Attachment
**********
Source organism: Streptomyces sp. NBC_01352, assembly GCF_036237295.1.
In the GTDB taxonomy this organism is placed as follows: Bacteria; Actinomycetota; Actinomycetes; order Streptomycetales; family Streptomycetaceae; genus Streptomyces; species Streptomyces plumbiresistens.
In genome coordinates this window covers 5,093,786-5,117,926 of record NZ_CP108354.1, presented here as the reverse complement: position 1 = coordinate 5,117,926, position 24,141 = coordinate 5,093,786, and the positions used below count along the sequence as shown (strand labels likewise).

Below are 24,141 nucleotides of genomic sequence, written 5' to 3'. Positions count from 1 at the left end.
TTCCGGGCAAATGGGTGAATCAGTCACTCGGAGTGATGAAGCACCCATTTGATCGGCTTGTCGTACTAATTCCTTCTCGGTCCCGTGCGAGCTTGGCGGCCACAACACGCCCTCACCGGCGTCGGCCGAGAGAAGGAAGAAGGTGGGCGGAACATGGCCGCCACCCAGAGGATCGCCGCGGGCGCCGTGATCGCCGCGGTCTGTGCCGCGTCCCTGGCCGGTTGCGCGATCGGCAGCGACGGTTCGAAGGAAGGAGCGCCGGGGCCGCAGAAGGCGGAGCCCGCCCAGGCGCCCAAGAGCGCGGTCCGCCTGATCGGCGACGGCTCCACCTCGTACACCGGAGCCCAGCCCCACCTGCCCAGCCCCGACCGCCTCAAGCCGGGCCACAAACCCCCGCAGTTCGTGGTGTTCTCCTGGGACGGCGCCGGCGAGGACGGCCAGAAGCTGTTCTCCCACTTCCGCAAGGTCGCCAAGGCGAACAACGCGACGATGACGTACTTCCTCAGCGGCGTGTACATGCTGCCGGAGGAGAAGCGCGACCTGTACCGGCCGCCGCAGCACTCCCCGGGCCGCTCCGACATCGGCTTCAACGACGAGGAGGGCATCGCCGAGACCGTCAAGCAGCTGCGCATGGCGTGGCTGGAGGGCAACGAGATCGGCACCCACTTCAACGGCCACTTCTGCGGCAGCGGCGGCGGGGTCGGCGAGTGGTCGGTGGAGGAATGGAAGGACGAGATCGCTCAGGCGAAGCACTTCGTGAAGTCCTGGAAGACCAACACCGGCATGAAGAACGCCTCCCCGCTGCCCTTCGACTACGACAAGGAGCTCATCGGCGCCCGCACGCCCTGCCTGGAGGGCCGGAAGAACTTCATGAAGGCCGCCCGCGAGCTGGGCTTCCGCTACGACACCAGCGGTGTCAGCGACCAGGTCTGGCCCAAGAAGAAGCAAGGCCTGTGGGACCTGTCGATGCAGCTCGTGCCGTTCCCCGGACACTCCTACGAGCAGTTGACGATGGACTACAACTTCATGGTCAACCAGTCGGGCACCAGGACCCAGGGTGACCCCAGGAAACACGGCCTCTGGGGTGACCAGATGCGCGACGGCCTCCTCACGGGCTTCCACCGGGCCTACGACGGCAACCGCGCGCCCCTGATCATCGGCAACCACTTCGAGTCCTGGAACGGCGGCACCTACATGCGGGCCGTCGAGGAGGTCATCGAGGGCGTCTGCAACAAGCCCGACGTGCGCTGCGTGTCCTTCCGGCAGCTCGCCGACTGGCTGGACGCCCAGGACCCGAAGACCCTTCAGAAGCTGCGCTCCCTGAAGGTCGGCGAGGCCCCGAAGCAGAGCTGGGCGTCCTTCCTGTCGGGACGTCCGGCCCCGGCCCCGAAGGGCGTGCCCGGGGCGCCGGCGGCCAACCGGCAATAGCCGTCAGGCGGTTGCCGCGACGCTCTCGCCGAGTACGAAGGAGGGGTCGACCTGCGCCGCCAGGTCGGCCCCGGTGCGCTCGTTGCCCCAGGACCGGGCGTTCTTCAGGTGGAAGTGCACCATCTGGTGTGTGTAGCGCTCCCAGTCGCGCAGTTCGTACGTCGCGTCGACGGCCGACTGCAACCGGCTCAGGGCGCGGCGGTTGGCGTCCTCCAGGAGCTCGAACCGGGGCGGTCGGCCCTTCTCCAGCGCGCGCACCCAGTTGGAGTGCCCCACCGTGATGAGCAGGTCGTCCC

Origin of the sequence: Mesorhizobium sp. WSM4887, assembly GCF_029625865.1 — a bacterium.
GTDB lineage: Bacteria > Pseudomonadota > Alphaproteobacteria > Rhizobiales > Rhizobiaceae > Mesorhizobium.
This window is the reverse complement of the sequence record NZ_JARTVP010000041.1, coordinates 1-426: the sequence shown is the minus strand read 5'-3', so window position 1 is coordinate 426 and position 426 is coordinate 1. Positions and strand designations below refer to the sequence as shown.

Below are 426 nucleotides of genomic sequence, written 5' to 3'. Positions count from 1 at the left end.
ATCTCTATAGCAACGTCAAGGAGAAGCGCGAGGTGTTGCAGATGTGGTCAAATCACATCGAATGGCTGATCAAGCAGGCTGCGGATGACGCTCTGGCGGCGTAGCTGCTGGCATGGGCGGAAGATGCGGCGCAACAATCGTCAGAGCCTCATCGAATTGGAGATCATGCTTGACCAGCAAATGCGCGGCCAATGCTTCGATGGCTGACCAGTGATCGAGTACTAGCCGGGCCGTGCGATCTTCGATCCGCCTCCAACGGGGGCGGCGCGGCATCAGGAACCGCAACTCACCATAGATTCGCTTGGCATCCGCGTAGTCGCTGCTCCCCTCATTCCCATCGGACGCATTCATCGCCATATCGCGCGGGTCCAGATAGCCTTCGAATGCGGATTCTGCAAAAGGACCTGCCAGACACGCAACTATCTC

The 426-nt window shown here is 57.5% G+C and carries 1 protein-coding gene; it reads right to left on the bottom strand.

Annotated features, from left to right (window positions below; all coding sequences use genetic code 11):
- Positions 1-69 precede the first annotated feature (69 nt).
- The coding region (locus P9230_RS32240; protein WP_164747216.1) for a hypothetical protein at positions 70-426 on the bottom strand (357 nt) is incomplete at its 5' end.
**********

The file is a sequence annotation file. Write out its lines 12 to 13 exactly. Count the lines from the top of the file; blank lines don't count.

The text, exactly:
Annotated features, from left to right (window positions below; all coding sequences use genetic code 11):
- Positions 1-69 precede the first annotated feature (69 nt).